Tag Archives: Russian Superstitions

Russian Spit Luck


“So basically, my Russian great grandmother would spit in her daughter- my grandmother’s hair, for good luck. My grandmother then went and did it to my mom, which passed down the tradition to her. And then my mom would do it to me. It’s a little tiny spit in your hair, and she’d do it to me before I’d go in for any audition or big sports game. That sorta thing. I don’t know how far back it goes beyond my great grandma, but it’s always been present in my family.”


The informant, CR, is an ashkenazi jew/russian-american college student who is pursuing acting. He often has performances and big events like this where, if he’s with his mom, she will spit on him for a little extra luck. He believes in the power of this superstition and thinks it to provide that boost of confidence that can make all the difference.


CR had brought up this ritual superstition and I inquired what the full picture was. Specifically asking where this practice emerged from and what he knows about it.


Having noted how this was a practice on his Russian side of the family, I dug into the archives to see if there was any other occurrence of this strange little ritual and found that there was! In a post called “Spitting on the Devil,” a folklorist describes a tradition spitting over/on your shoulder three times to prevent the Devil from interfering with your good intentions. In this case, it’s a practice that follows the common superstition of “knocking on wood” when you say out loud a belief of good fortune so as to not “jinx it.” While CR’s example has deviated from the religious affiliation of this luck practice and anti-jinx, the lucky spit seems to be correlated.


To read more on the spitting practice, check out the archive post linked below.


Step over twice

Main Piece:

“As far as I know, there is a Russian superstition that states that if you step over another person, you have to step back over them after or else they will have bad luck for seven years.”

Background Information:

The informant heard this from one of her Russian friends who learned it when she was living in Russia. The informant does not believe this to be true and neither does her friend. However, the informant has heard of other superstitions that can bring about seven years of bad luck.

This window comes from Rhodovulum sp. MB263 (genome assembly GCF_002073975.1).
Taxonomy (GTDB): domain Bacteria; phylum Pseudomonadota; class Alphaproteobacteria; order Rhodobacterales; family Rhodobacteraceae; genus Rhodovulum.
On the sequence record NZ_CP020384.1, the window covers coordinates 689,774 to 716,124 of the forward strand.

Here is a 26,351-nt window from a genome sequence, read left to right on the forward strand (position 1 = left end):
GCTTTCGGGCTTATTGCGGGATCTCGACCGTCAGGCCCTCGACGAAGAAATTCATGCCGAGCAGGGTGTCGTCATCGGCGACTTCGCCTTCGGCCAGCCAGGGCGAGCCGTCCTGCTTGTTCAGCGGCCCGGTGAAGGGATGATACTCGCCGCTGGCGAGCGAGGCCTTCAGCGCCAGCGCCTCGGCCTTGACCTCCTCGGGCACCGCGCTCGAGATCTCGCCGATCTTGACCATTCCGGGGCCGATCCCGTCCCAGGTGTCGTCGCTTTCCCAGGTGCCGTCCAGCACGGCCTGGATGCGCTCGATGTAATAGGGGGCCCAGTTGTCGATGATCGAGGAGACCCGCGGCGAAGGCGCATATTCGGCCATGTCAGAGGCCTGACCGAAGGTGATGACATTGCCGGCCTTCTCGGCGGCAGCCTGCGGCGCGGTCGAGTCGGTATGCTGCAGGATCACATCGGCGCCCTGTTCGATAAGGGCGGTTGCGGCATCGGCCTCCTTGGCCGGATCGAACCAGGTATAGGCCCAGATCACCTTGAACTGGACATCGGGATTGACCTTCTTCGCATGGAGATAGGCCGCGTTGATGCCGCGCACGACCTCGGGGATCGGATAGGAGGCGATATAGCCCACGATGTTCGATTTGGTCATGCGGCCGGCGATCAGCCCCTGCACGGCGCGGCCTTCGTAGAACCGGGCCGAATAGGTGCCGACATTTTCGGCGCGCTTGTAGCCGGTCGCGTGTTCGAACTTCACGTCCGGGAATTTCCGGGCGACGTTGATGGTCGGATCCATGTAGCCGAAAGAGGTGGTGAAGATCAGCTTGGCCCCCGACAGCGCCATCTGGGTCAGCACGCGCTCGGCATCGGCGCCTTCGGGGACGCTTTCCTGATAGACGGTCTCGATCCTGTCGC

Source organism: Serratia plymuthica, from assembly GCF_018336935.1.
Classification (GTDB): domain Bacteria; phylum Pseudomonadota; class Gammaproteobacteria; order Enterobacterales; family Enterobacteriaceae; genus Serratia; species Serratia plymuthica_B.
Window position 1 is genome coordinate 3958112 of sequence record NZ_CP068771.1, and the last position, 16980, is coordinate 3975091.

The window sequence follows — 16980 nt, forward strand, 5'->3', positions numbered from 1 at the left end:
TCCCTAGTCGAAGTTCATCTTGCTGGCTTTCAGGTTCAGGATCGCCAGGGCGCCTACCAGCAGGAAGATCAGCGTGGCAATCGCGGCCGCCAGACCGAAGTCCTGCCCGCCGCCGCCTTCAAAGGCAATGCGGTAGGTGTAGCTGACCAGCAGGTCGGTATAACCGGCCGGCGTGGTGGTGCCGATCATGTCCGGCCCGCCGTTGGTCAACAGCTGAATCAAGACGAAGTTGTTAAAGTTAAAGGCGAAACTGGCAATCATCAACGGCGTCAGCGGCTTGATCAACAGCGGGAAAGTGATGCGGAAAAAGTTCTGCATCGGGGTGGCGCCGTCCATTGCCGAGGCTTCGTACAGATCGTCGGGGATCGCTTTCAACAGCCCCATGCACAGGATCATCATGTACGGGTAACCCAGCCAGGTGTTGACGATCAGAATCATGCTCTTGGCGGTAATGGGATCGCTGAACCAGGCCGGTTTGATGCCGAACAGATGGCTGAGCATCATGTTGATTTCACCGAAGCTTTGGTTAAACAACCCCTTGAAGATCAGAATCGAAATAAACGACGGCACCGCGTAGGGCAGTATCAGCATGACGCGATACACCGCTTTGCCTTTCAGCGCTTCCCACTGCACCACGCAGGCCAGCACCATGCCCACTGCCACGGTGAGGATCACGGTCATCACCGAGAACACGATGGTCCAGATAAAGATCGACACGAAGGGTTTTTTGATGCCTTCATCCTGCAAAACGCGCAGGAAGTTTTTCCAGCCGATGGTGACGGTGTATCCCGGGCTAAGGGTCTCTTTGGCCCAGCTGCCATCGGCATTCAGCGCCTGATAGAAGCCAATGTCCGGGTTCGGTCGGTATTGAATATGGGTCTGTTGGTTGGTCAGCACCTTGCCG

Context of the performance:

The context of this performance is whenever somebody has to step over somebody else. This can be because of various reasons that the superstition does not specify.

My Thoughts:

I have heard of other superstitions that involve seven years in terms of luck. For example, I have heard that not making eye contact during a toast with drinks will bring seven years of bad luck. Additionally, I have heard that walking under a ladder will also give you seven years of bad luck. Seven years is usually tied to bad luck. while good luck does not come in increments of seven, but instead one or three.

Five Petal Lilac


The informant is my father. He is a 55-year old white male and spent the first 26 years of his life in the Soviet Union (Moscow). He, like many others in the USSR was raised as an atheist, and his whole family (including himself) has a background in the sciences; therefore he is a very logical, analytical individual. 

The following conversation took place as a part of a larger conversation about Russian folklore during a road trip from Southern Utah to Las Vegas.

Transcribed and translated from an interview held in Russian

“A silly superstition that was common among students – though it was mostly my family, my mother, that did it often, kind of as a joke but kind of not – was that you take lilac – a flower with four petals and on rare occasion you find one with five petals- and it was considered that if you find a lilac with five petals right before an exam then you’ll perform well.”


This was the only piece of folklore my Dad could think of when asked about folklore surrounding school or university superstitions or legends. While I’m sure there was more that he couldn’t remember, he pointed out that because he was surrounded by young, non-superstitious people studying subjects in the STEM field, it may also just be the case that there was less folklore to spread because of the logical, evidence-based nature of the scientific field.

Russian Superstitions

The 26-year-old informant was born in Russia, but moved to the U.S. at a young age. During his undergraduate studies at Dartmouth College, he was a teaching assistant for a Russian folklore class and found these pieces of folklore to be particularly interesting or representative of Russian culture.